Research has recently focused on magnetic nanoparticles due to fascinating
properties that could see great potential employment in biomedicine as well as data
storage devices. Micromagnetic analysis was utilized in order to predict the
dynamic motion for the magnetization vector of magnetic nanoparticles in
biomedical application (hyperthermia cancer therapy) and magnetic information
storage (hard disk drive). In this dissertation, the heating properties of magnetic
nanoparticles for hyperthermia and the characteristics of magnetic recording media
(both conventional perpendicular media and exchange coupled composite media)
with a soft underlayer and an antiferromagnetic soft underlayer are presented.
Magnetic nanoparticles have great potential as heating elements for use in
hyperthermia. One of the critical issues with widely used iron-oxide compounds
such as magnetite and mag-hematite nanoparticles is the relatively low magnetic
moment, which results in low heating efficiency. To overcome this demerit,
nonoxide high moment Fe70Co30 nanoparticles were considered. The mean size of
particles was 12nm with 13.6% standard deviation. Micromagnetic simulation of
particles’ experimental hysteresis loop suggests that their behavior is dominated by a uniaxial anisotropy. In order to understand the source of energy loss in hyperthermia, magnetic
anisotropy and applied field have been optimized for iron cobalt nanocrystalline
particles using numerical micromagnetics. The optimized anisotropy energy is 7.6
kBT at 500 kHz and the hysteresis loss at this optimized energy is approximately
120 x 106 ergs/s/g for a very small oscillating field of magnitude 10 Oe. We have
also investigated the effects of varying the applied field and find that the addition
of a 20 Oe static field applied perpendicular to the oscillating field approximately
doubles the energy loss without subjecting the patient to additional radiation. This
is an important benefit for magnetic hyperthermia. To achieve higher areal density in magnetic recording media, the general
method is to reduce and make more uniform the grain size, while augmenting the
media anisotropy in order to maintain stability. Transition jitter and shape have
been studied for “soft” exchange coupled composite (ECC) media and conventional
perpendicular media at equal grain size using micromagnetic simulation. A realistic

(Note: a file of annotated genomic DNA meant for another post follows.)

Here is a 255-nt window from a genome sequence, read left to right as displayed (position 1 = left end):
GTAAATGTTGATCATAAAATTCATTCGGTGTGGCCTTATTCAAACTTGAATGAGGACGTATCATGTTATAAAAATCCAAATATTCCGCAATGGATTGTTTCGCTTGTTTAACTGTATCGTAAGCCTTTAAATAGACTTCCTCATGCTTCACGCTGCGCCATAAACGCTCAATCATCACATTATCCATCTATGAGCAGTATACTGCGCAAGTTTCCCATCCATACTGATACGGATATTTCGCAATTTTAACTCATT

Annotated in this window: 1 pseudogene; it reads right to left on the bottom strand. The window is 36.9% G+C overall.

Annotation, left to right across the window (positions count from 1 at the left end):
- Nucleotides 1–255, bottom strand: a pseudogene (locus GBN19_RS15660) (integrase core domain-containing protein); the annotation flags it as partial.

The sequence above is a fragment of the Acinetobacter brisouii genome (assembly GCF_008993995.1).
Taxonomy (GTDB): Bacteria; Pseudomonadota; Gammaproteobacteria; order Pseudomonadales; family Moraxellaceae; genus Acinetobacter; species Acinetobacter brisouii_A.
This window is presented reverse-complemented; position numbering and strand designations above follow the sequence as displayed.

medium having nonuniform grain size has been employed. Media anisotropies are
optimized to reduce the high density jitter for ECC and conventional media.
Surprisingly, jitter is slightly decreased at high temperature for both media types.
Eye diagrams show that short bit length amplitude is higher for ECC by
approximately 10 % at room temperature. This indicates that sharper transitions
were obtained for ECC media particularly at 300 K where the thermal stability of
ECC media presumably aids the write process.
A key component of perpendicular recording has long been the soft
underlayer. Conventional perpendicular media and “soft” exchange coupled composite (ECC) media with a conventional soft underlayer (SUL) and an
antiferromagnetic soft underlayer (AF-SUL) have been investigated using
micromagnetic simulation. The fast Fourier transform (FFT) technique and
graphics processing unit (GPU) based computing have been used to reduce the
intensive computation time for magnetostatic interactions between the head, SUL,
and recording layer. Interestingly, the jitter is always less dependent on reader
offset from track center with the AF-SUL. Jitter for ECC media is also shown to
depend less strongly on reader offset than for conventional media. The transition
center deviation at the optimal anisotropy for both recording layers is lower with
the AF-SUL at both linear densities considered. We further find that the track
center moves alternately with direction of fringing field as expected from magnetostatic considerations.
University of Minnesota Ph.D. dissertation. February 2013. Major: Electrical Engineering. Advisor: Professor Randall H.
Victora. 1 computer file (PDF); vii, 107 pages.
Micromagnetic analysis of magnetic nanoparticles for hyperthermia cancer treatment and of transition characteristics for recording media.
Retrieved from the University of Minnesota Digital Conservancy,
Content distributed via the University of Minnesota's Digital Conservancy may be subject to additional license and use restrictions applied by the depositor.